“Without a story, a building becomes a commercial object – however beautiful it is”, internationally-renowned architect Daniel Libeskind told the audience at JW3 cultural centre in London on 4th March 2019, on the importance of narrative and storytelling within architecture.
Libeskind was interviewed live on the JW3 stage by Tim Marlow, the art historian and commentator on the contemporary cultural scene, who became the Royal Academy’s Director of Artistic Programmes in 2014.
Libeskind spoke liberally on how architecture, and art in general, should be accessible to all. “Anyone can pick up a brush and make a watercolour, anyone can pick up a pencil and do something with it”, he said. As such, Libeskind – who did not complete his first building until the age of 52 – views his career trajectory as something of a happy accident.
Born in Poland, Libeskind was the child of two Holocaust survivors and also lived in Israel, before moving to New York in his teens. As a child, he became a virtuoso on the accordion and this early exposure to music proved to be fundamental in his wider appreciation of the arts. “Even though I gave up music on an instrument, I never really gave it up”, he said.
“We don’t really appreciate that our sense of balance is not in the eye but in the ear”
Music has influenced many of Libeskind’s major projects – from Arnold Schoenberg’s unfinished opera “Moses and Aaron”, that helped to create the sense of “void” within the Jewish Museum in Berlin, to the gushing acoustics of the waterfall fountains Libeskind designed as part of the Ground Zero masterplan. “We don’t really appreciate that our sense of balance is not in the eye but in the ear”, he said.
Libeskind also revealed some of the other eclectic, sensory inspirations behind his most iconic buildings. For example, the Imperial War Museum North, Libeskind’s metallic masterpiece in Manchester, came to life after the architect threw a teapot out of the window in a plastic bag and inspected its broken pieces. Through this “momentary piece of madness” Libeskind came up with the idea of a globe in fragments, a metaphor for the world at war, that would form the basis for the museum’s grand design.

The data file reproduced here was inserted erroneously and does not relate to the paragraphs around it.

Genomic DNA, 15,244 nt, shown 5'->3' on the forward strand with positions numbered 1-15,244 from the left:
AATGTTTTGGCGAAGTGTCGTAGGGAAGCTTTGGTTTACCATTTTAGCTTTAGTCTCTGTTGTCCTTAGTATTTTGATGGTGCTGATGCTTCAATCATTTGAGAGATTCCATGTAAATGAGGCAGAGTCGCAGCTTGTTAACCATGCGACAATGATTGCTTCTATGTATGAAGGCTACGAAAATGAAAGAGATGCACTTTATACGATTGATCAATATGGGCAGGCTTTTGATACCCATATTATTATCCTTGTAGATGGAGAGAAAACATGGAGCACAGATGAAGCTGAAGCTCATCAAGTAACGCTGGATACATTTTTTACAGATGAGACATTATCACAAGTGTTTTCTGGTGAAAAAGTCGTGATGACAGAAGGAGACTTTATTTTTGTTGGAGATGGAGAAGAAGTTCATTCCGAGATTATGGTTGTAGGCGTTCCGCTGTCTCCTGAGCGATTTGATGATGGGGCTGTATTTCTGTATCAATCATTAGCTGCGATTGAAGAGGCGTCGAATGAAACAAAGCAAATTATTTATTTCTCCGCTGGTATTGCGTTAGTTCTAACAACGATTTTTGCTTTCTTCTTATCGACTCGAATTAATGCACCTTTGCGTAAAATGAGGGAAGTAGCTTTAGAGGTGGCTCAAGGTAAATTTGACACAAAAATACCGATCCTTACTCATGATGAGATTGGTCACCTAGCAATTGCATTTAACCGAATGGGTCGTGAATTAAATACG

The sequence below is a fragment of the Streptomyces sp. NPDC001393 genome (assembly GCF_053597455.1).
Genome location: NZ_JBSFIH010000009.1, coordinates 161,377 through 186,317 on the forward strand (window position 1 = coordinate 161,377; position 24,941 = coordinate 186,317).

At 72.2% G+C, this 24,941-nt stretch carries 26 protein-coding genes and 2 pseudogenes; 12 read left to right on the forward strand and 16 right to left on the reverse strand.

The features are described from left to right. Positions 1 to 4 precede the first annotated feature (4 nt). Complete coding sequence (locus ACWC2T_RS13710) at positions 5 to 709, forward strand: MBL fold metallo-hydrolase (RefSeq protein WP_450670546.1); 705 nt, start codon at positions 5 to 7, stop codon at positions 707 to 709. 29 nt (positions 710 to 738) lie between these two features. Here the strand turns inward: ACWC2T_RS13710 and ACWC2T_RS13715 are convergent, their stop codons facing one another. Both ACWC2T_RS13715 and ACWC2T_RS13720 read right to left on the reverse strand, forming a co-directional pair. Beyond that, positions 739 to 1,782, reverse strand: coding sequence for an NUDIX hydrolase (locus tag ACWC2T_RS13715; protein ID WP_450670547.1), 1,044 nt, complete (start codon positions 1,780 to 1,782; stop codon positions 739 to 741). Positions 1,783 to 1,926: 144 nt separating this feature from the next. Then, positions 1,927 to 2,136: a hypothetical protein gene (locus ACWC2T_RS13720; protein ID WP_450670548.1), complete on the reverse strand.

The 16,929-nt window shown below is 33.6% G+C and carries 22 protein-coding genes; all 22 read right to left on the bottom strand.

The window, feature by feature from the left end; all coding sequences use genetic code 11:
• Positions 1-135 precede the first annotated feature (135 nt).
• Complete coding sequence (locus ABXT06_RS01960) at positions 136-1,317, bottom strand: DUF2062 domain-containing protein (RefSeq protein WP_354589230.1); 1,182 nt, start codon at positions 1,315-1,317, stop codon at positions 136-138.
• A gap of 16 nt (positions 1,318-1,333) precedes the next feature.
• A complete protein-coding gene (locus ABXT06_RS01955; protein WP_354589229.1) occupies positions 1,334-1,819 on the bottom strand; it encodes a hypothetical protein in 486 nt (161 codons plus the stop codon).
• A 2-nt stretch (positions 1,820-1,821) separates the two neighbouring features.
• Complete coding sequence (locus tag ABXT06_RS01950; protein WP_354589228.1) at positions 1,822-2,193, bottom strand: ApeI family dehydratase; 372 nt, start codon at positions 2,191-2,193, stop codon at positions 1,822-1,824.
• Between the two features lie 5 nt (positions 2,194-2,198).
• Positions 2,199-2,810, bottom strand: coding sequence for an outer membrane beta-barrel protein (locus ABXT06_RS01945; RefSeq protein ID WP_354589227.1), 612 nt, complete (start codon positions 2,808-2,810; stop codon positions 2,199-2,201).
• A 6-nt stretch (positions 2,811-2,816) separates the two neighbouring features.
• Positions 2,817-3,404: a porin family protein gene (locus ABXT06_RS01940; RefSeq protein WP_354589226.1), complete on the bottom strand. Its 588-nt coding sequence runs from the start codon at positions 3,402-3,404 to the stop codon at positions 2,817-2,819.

Libeskind’s metallic masterpiece in Manchester, came to life after the architect threw a teapot out of the window
For the redevelopment of Ground Zero in Lower Manhattan, Libeskind’s inspiration was even more personal. Seeing the slurry wall at the base of the site for the first time, which prevented the New York subway from being flooded after 9/11, moved the architect more than he had expected and helped him to grasp the true scale of the project he was to work on. “There is nothing you could understand without touching that bedrock”, he recalled.
While there were many clients to negotiate on a project of such scale, Libeskind realised that it was those who had perished he was most answerable to. “The client is the victims and their families. They are the client”, he said, knowing that they were the people he needed to do justice to on his redevelopment.
“The client is the victims and their families. They are the client”
Asked to name one particular building he was most proud of, Libeskind expressed satisfaction with his new Modern Art Museum in Vilnius, Lithuania. “I just did my first building completely with right angles”, he smiled. However, for Libeskind, he feels his best work is yet to come and even at the age of 72, “it’s not looking backwards, it’s always looking forwards”.
That message – that anyone can appreciate and participate in the arts, at any point in their lives – is central to Libeskind’s philosophy. After all, “what would the world be if we didn’t have Beethoven’s symphonies and Rembrandt’s paintings”?